# Over which fields (besides $\mathbb{R}$) is every symmetric matrix potentially diagonalizable?

Over which fields (besides the well-known $$\mathbb{R}$$) is every symmetric matrix potentially diagonalizable? A matrix is potentially diagonalizable in a field $$F$$ if it is diagonalizable in the algebraic closure of $$F$$.

It appears to me that the fields $$\mathbb{F}_2$$ and $$\mathbb{C}$$ do not have this property. What about other finite fields?

• Nice question! I have found something wrong in this post.
– Bach
Jul 29, 2019 at 4:49
• Possible duplicate of this MO post: mathoverflow.net/q/118680/123740
– Bach
Jul 29, 2019 at 12:48

This is true iff $$F$$ is formally real, i.e. $$-1$$ is not a sum of squares in $$F$$. On the one hand, if $$F$$ is formally real, then by extending $$F$$ we may assume it is real-closed, and then the exact same argument as for $$\mathbb{R}$$ applies to matrices over $$F$$ (or to use a sledgehammer, the result for $$F$$ follows from the result for $$\mathbb{R}$$ since all real-closed fields are elementarily equivalent).
Alternatively, here's a more direct argument: if $$F$$ is formally real, then no element of $$F^n$$ is orthogonal to itself with respect to the dot product, and so for any subspace $$V\subseteq F^n$$, the orthogonal complement $$V^\perp$$ with respect to the dot product is a linear complement of $$V$$. If an $$n\times n$$ matrix $$A$$ is symmetric, then if a subspace $$V$$ is invariant under $$A$$, then so is $$V^\perp$$. This means the action of $$A$$ on $$F^n$$ is semisimple, or equivalently that the minimal polynomial of $$A$$ over $$F$$ is squarefree. Since $$F$$ has characteristic $$0$$, this minimal polynomial will remain squarefree over the algebraic closure of $$F$$, which means $$A$$ is still semisimple over the algebraic closure and thus is potentially diagonalizable.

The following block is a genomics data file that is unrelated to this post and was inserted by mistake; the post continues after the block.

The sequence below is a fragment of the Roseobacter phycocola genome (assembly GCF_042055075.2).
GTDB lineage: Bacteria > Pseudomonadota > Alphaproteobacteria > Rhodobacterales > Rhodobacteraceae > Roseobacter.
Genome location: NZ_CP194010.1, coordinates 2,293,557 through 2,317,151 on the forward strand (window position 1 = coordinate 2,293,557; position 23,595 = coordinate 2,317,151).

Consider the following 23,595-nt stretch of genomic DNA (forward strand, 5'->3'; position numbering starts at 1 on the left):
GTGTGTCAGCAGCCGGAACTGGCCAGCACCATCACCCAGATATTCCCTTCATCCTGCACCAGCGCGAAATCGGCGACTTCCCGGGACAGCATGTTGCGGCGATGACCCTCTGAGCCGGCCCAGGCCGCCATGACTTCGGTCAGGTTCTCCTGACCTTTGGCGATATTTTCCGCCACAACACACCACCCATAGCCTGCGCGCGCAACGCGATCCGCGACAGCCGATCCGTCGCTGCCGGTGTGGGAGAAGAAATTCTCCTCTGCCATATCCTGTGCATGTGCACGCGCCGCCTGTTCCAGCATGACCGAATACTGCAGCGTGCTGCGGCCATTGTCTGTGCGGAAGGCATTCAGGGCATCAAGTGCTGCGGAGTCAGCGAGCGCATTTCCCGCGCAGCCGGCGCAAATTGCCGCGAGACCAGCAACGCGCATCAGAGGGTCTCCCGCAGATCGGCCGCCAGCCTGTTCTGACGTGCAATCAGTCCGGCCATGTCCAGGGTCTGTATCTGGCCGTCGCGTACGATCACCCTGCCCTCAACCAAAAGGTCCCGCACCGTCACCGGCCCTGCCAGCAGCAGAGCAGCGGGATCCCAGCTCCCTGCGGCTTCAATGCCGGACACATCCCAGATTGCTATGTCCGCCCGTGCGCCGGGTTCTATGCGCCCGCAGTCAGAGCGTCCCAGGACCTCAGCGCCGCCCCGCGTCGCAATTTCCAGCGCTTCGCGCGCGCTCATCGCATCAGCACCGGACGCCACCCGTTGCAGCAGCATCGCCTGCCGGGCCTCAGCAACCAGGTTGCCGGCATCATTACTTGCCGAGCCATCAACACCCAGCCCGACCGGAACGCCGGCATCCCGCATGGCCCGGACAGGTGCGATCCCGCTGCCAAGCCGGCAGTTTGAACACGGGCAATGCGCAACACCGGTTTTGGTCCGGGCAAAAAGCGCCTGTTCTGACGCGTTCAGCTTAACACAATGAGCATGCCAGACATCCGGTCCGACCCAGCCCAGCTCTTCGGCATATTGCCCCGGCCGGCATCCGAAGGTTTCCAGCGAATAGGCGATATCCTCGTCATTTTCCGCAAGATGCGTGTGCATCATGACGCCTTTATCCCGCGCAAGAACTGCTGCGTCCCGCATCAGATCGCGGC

Conversely, suppose $$F$$ is not formally real; say $$a_1^2+\dots+a_n^2=-1$$ in $$F$$. Let $$u=(a_1,\dots,a_n,1)\in F^{n+1}$$ and consider the linear map $$A:F^{n+1}\to F^{n+1}$$ given by $$A(v)=\langle v,u\rangle u$$, where $$\langle\cdot,\cdot\rangle$$ is the dot product. Then $$A$$ is symmetric: for any $$v,w\in F^{n+1}$$, $$\langle Av,w\rangle = \langle \langle v,u\rangle u,w\rangle=\langle v,u\rangle \langle u,w\rangle=\langle v,\langle w,u\rangle u\rangle=\langle v,Aw\rangle.$$ However, note that $$\langle u,u\rangle=0$$ so $$A(u)=0$$ and thus $$A^2=0$$ since the image of $$A$$ is spanned by $$u$$. Since $$A\neq 0$$ and $$A^2=0$$, $$A$$ is not potentially diagonalizable.
More generally, similar arguments show that if $$V$$ is a finite-dimensional vector space with a non-degenerate symmetric bilinear form $$\langle \cdot,\cdot\rangle$$, then every self-adjoint endomorphism of $$V$$ is semisimple iff there is no nonzero $$v\in V$$ such that $$\langle v,v\rangle=0$$. (If the base field is perfect, then semisimple is equivalent to potentially diagonalizable, but in general it is weaker.)
• Very nice! ${}{}$ Jul 29, 2019 at 4:19
• There is an even more elementary argument for "if $F$ is formally real, then the minimal polynomial of $A$ is squarefree". Indeed, let $F$ be formally real, and write the minimal polynomial of $A$ in the form $f^2 g$ where $f$ and $g$ are two polynomials. Our goal is to show that $f$ is constant. Well, $\left(f^2 g\right)\left(A\right) = 0$, which rewrites as $f\left(A\right)^2 g\left(A\right) = 0$. This further rewrites as $f\left(A\right)^T f\left(A\right) g\left(A\right) = 0$, because $f\left(A\right) = f\left(A\right)^T$ (since $A = A^T$). Multiplying this equality ... Jul 29, 2019 at 18:41
• ... by $g\left(A\right)^T$ on the left, we obtain $g\left(A\right)^T f\left(A\right)^T f\left(A\right) g\left(A\right) = 0$. Set $B = f\left(A\right) g\left(A\right)$; then, this rewrites as $B^T B = 0$. But since $F$ is formally real, this yields $B = 0$ (because $\operatorname{Tr}\left(B^T B\right)$ is the sum of the squares of all entries of $B$). Since $B = f\left(A\right) g\left(A\right) = \left(fg\right)\left(A\right)$, this rewrites as $\left(fg\right)\left(A\right) = 0$. Hence, $fg$ is a multiple of $f^2 g$ (because $f^2 g$ is the minimal polynomial of $A$). Thus, $f$ is constant, qed. Jul 29, 2019 at 18:43